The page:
Deemed consent: A Data Principal is deemed to have given consent for the processing of its personal data if necessary. When a Data Principal freely provides personal information to the Data Fiduciary, and it is “reasonably expected that such data would be provided,” deemed consent is presumed. In addition, the Bill lists a few circumstances in which consent may be deemed as deemed consent, including judicial compliance, medical emergencies, actions taken to provide medical treatment or health services, to ensure the safety of, or to provide assistance or services to, any individual during a disaster, for employment, and more.
General obligations of Data Fiduciary: Any personal data processing must comply with this Act’s rules, and a Data Fiduciary is in charge of ensuring that the personal data being processed is correct, complete, and secure. They should implement the proper organizational and technical controls to provide the same. Both the Data Fiduciary and the Data Processor are required to notify the Data Protection Board proposed by the Bill, as well as each affected Data Principal, in the event of a personal data breach. They must also take reasonable security measures to safeguard personal data in their possession or control. The Data Fiduciary be held accountable for the activities of the Data Processors. When there is no longer a need for collecting the data and its keeping is not necessary for “legal or business purposes,” every Data Fiduciary is required to delete the personal data of the Data Principal.
Note: Notably, this obligation is agnostic to any non-compliance by the Data Principals of the provisions of the Bill.
Additional obligations in relation to processing of the personal data of children: Data Fiduciary must obtain parental permission before collecting personal data about children (those under the age of 18). Additionally, it prohibits Data Fiduciary from using data in ways that could damage children and from “tracking or behaviorally monitoring children or engaging in targeted advertising geared at children.”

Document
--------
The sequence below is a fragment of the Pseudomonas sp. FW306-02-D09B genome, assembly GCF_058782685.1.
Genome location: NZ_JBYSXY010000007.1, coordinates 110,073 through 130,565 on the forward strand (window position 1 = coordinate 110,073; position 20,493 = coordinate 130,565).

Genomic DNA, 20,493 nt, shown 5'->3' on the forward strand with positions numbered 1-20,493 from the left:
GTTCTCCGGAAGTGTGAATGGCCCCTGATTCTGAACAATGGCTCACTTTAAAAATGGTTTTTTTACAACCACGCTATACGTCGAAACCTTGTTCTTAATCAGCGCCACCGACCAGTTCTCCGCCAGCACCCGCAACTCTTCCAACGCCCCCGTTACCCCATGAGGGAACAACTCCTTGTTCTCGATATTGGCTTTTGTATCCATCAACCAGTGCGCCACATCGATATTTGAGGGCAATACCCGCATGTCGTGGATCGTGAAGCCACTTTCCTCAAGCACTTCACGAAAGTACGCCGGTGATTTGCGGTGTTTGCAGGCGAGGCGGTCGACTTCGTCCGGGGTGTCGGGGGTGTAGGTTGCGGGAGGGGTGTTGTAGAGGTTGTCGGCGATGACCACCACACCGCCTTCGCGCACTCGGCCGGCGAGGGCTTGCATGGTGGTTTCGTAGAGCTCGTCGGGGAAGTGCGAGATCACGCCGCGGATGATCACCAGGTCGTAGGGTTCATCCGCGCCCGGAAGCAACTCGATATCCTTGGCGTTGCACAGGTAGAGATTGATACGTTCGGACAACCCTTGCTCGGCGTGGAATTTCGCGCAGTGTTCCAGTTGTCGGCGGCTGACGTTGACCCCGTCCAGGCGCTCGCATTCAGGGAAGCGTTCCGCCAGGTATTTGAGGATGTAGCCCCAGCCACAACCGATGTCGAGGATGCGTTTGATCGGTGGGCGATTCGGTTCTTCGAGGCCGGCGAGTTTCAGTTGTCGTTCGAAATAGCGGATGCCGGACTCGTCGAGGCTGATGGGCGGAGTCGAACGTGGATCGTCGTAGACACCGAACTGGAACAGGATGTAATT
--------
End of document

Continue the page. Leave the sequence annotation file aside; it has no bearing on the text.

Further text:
Additional obligations of Significant Data Fiduciary: The Bill maintains the concept of a Significant Data Fiduciary, a person or organization that manages a significant amount of personal data, and it gives the government the authority to notify a Significant Data Fiduciary based on factors like the volume and sensitivity of Personal Data that organization processes, the risk that it poses to Data Principals, potential national repercussions, and potential effects on public order. Such Significant Data Fiduciaries are now subject to additional requirements, including the appointment of a Data Protection Officer with a basis in India and an independent data auditor, as well as the completion of data protection impact assessments.
3. Rights and duties of Data Principal:
Right to information about personal data: The Data Principals are entitled to the basic information regarding their personal data. Along with this right, Data Principals have the right to the confirmation of processing, a summary of their personal data, identification of Data Fiduciaries with whom their digital personal data has been shared, etc. Data Principals can inquire with the Data Fiduciary about the fundamental details of the data they have provided, such as the scope and purpose of the data’s usage.
Right to the correction and erasure of personal data: Data Principal’s personal information can occasionally need to be updated. As a result, the Data Principals have the right to make a request to the Data Fiduciary to correct, complete, update, or erase any personal data that is no longer needed for the processing for which it was originally collected.
Right of grievance redressal: In case of a lack of response or an unsatisfactory response, the Bill includes the right to make a complaint with the Data Fiduciary and the right to file a grievance with the Data Protection Board.
Right to nominate: The Data Principal will be able to nominate a different person in the event of death or incapacity due to this provision of nomination rights.
Duties of Data Principal: The duties of Data Principals are to ensure that rights are not abused and that exercising rights does not have a negative impact on the rights of others. Therefore, duties are just as crucial as rights. Data Principals must adhere to the provisions of all applicable laws, refrain from filing a false complaint with a Data Fiduciary or Board, and refrain from providing any false information or impersonating someone else.
4. Special provisions: